ROME (Reuters) - The crew of a speedboat labelled “Libyan Coast Guard” attacked a migrant boat packed with some 150 migrants, beating them with sticks and causing many to fall into the water and at least four to drown, humanitarian group Sea-Watch said on Friday.
Rescuers recovered three more dead bodies on a different rubber boat and picked up a total 3,300 survivors from 24 different boats during the day, Italy’s coast guard said.
Germany-based Sea-Watch, one of several non-governmental organisations operating vessels off the coast of Libya, said the speedboat swooped in just as they were about to go to the aid of the overcrowded rubber boat in the early hours of Friday.
“The violent intervention of the Libyan Coast Guard caused a situation of mass panic on board the rubber boat in distress,” Sea-Watch said in a statement. “One tube of the rubber boat collapsed, causing the majority of the 150 people to slip into the water.”
The Sea-Watch crew recovered four bodies, spokesman Ruben Neugebauer told Reuters. They brought about 120 others safely onto their ship and transferred them to an oil tanker from which they were later moved to another rescue ship bound for Italy.
Four people found unconscious were given rehydration treatment and recovered enough to stand later in the day, although they still needed help to walk, Neugebauer said.
A spokesman for Libya’s naval forces in Tripoli said he had not heard about the incident. A spokesman for the EU’s anti-smuggling mission Sophia said they had no information about it.
An Italian coast guard spokesman said the rescues and fatalities it counted on Friday included those reported by Sea Watch. Most of the people rescued were from sub-Saharan Africa and had set off from Libya, the spokesman said.
Italy has taken in more than 146,000 boat migrants so far this year and arrivals are set to top 153,000 counted last year. Friday’s rescues take the total since Sunday to about 5,500.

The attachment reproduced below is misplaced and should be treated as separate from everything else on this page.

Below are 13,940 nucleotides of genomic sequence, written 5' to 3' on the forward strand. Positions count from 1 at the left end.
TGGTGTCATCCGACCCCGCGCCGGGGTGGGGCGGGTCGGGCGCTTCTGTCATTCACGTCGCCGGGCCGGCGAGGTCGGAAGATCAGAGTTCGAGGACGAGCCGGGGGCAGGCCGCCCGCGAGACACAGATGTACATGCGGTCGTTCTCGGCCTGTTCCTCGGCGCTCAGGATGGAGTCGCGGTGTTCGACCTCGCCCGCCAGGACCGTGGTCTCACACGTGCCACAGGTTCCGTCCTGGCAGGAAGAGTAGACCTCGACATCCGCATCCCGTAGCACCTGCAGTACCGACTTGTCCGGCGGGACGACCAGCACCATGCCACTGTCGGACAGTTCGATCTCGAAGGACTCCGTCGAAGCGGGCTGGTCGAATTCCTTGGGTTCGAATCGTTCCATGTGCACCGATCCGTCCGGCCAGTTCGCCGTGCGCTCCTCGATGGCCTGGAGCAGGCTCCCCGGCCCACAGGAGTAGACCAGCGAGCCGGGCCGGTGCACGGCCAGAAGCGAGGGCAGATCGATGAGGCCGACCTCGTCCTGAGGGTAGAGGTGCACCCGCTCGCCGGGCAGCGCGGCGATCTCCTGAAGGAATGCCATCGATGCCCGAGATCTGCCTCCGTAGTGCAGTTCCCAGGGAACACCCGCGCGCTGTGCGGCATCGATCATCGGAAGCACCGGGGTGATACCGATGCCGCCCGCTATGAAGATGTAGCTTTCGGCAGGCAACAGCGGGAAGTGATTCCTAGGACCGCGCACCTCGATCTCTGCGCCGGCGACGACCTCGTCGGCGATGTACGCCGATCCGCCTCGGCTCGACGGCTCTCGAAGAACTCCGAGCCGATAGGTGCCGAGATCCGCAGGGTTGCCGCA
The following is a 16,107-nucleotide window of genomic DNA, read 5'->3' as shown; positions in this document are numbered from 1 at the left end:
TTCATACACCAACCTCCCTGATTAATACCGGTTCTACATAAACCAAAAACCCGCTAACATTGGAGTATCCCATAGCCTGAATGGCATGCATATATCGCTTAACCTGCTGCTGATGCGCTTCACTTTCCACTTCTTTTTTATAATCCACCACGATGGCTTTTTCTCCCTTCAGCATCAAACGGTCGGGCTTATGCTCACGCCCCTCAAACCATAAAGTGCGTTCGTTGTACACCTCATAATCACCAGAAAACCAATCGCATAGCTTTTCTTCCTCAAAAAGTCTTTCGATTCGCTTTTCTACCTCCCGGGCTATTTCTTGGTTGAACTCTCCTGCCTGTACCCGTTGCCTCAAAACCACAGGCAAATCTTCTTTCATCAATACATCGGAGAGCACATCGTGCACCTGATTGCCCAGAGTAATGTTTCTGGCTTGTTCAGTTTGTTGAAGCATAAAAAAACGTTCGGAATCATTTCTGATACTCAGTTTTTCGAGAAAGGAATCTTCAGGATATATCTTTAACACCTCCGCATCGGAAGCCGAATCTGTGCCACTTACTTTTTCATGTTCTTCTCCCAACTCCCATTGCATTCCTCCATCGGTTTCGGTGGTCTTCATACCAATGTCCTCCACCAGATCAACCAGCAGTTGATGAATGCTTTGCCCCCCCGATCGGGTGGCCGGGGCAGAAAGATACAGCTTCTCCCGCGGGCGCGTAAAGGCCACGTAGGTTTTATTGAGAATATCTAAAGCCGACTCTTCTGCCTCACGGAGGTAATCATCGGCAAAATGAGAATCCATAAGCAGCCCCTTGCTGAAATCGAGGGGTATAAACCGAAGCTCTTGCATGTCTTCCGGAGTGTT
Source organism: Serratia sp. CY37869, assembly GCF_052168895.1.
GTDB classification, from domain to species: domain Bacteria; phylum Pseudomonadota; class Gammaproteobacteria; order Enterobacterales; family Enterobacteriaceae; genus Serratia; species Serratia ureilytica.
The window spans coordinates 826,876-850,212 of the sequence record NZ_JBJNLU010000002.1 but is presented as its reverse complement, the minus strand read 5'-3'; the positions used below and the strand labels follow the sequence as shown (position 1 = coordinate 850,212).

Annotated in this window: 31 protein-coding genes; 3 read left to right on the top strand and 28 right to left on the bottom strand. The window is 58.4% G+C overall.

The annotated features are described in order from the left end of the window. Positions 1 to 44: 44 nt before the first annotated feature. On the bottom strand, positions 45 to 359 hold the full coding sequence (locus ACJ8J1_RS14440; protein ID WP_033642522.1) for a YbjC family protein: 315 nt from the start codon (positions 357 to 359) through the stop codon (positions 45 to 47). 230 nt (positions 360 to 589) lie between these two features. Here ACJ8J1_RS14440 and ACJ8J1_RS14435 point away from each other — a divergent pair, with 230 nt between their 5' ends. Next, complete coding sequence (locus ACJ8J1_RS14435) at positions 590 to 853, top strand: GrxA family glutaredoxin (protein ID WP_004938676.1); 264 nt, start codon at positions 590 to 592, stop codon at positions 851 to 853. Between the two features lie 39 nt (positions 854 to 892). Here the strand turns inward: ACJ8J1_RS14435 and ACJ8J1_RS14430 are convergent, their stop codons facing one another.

The rescues were carried out by the Italian coast guard, the Sophia operation, an Irish navy ship, a merchant ship, Sea Watch and four other humanitarian groups.
It was not immediately clear if the incident would affect the planned start of training next week of up to 100 Libyan coast guard members as part of the EU mission Operation Sophia. The spokesman for Sophia had no immediate comment.
The U.S. military, which also operates ships in the region, had no immediate comment on the incident.
“Next week training starts with the Libyan coast guard,” Neugebauer said. “We think it’s quite important to think about with whom we are collaborating.”
According to information the German government has provided to parliament, the first session of training is to take place on two ships – one Italian and one Dutch - off the coast of Libya, with equipment and trainers provided by Germany, Italy, Greece, Belgium and Britain.
The Libyan coast guard currently has three boats in Tripoli, three boats in Misrata and two boats in Zuwarah, according to the German government report. The German military said it had no information about the incident.
In August, another humanitarian group that operates rescue ships off the coast of Libya, Doctors Without Borders, said it had been attacked and boarded by armed men on a Libyan navy boat. The Libyan navy said it fired “warning shots” because it thought the ship was involved in people smuggling.
Reporting by Steve Scherer and Isla Binnie, additional reporting by Andrea Shalal in Berlin; Editing by Larry King